September Wrap

(Can I tell you a little story before while we do this? I know I said I was gonna talk about books but I mean obviously I’m also tryna talk about myself…)

Sooo, I’m in Tacoma at RWW. I just found out I got April as my mentor and I am as stoked as humanly possible. I feel I got the perfect mentor for me. And she and I, we’re both a little bit awkward (lovably, maybe?) and we were supposed to have a quick meeting discussing our upcoming mentorship year. And I’m nervous, cause she’s brilliant and stunning and aloof and cool. And then we spend two hours in a wine bar talking about writing and she gives the most beautiful impression of dating a novelist that I have ever heard. I am happy. This is going to be a good year.

And I also had just bought a lot of books! Hers included. She decided I should start with a couple of those, since I already have them. Anyway, that’s the story of how I became a devoted fangirl of April Ayres Lawson and then had to submit a critical passage on April Ayres Lawson’s short story collection TO April Ayres Lawson. Grad school. Good shit. Anyway…Virgin, by (you guessed it) April Ayres Lawson

“‘Oh, please don’t write about me,’ he said, as if the idea were already irresistible to him.

‘Don’t worry. It’s not the kind of thing I show people,’ I replied.” -Vulnerability

I expected this book to be good. Listening to her read a portion of this collection is what made me realize I needed her in my life. It’s funny and sharp and bleak and it hurts sometimes and it’s absolutely bursting with emotion, always. I read an interview about this collection once where April’s work was described as “Not sexy for the sake of being sexy,” and I think that’s perfect. It’s the other sides of sexy: Uncomfortable, forbidden, passive, traumatic. Of longing, and of not caring. There’s a story about three friends laying in the hammock at one of their ex-husband’s parties, which is really the story of a hyper-aware narrator and everything she can possibly analyze in the moment while squished into that space. There’s a story about a woman who paints men who remind her of the man who molested her as a child and her decision to have or not to have casual sex with her art dealer. The characters feel so real and the internal thoughts so deeply personal that it’s almost unsettling, like stumbling upon something private you aren’t supposed to see. But mixed in with these dark and complicated backstories are simple moments in relationships or internal thoughts of women. That’s what I wanted so badly to study in her work. That mix of light and dark that keeps stories about relationships and women from being just “cute,” or “romantic.” In fair warning, there are some recurring subjects of molestation and rape. Still, I think the way it is handled–not at all glamorized or excused but focuses on the after affects–is important. I cannot recommend this book enough.  Some of my favorite stories are “Virgin,” “Three Friends in a Hammock,” and “Vulnerability.”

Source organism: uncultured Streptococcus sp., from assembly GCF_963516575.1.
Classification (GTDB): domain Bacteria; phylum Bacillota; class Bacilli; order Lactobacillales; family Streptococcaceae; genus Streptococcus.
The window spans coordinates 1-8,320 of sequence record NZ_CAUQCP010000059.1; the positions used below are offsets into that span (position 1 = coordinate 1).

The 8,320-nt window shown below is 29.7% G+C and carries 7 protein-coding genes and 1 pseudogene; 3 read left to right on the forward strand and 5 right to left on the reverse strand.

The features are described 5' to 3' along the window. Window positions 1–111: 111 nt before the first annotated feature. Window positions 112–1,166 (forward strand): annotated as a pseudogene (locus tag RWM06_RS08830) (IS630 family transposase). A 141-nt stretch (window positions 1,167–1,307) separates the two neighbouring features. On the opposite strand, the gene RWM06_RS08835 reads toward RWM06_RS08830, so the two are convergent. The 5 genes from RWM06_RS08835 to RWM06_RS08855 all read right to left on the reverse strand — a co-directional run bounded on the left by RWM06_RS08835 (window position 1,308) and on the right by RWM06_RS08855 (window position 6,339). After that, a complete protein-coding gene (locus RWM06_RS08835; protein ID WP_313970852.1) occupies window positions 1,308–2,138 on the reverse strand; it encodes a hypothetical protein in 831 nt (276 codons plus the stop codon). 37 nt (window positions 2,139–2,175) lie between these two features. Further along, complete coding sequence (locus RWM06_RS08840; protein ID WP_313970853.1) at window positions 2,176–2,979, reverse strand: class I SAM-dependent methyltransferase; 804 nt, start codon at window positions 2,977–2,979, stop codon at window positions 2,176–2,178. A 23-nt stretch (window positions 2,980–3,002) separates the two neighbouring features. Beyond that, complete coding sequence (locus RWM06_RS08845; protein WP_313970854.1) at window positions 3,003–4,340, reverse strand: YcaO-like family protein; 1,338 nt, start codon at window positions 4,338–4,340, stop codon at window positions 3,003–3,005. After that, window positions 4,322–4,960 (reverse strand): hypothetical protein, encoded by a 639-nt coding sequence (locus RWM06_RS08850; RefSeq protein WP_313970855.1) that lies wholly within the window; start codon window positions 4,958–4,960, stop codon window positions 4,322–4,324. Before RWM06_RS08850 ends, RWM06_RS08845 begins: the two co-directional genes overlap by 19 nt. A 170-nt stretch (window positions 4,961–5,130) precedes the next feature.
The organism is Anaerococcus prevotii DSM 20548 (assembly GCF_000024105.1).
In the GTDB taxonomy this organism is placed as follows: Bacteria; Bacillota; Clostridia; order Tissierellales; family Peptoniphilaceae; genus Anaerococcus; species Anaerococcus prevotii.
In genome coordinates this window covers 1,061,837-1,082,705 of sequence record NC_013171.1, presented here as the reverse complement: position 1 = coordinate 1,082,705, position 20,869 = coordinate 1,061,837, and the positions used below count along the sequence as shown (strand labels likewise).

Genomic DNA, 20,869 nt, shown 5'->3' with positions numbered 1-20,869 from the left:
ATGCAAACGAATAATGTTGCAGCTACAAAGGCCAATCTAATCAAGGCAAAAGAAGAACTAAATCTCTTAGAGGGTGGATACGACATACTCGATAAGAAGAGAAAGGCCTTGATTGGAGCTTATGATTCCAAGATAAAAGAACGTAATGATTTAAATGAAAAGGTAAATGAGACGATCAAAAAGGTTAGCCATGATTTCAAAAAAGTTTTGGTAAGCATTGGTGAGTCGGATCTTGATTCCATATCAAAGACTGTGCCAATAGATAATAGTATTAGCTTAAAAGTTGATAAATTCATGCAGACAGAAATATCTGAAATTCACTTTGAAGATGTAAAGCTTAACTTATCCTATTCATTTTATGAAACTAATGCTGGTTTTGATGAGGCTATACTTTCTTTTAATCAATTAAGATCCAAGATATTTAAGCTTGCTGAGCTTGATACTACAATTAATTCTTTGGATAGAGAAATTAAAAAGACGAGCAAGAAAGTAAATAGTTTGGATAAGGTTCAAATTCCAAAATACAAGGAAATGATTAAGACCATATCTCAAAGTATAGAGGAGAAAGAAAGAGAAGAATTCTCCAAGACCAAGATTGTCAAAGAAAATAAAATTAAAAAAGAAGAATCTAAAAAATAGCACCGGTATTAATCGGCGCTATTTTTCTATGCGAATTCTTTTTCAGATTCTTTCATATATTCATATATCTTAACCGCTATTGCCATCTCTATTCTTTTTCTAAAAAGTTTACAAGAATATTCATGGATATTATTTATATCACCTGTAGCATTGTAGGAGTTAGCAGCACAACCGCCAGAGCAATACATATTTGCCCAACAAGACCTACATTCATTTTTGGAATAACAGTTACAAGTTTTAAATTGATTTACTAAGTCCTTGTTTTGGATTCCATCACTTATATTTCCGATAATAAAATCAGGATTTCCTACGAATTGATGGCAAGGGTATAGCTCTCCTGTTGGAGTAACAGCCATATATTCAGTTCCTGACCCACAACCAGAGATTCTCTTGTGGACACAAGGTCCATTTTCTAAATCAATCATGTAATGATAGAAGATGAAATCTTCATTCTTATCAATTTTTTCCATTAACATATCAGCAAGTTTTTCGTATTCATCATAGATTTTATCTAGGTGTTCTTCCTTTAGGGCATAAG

Portrait of My Mother, Who Posed Nude in Wartime, by Marjorie Sandor

“She raised her face ti his and smiled, and I marveled at how gracefully they moved past the question, neither of them giving away how much, or how little, they knew.” -God’s Spies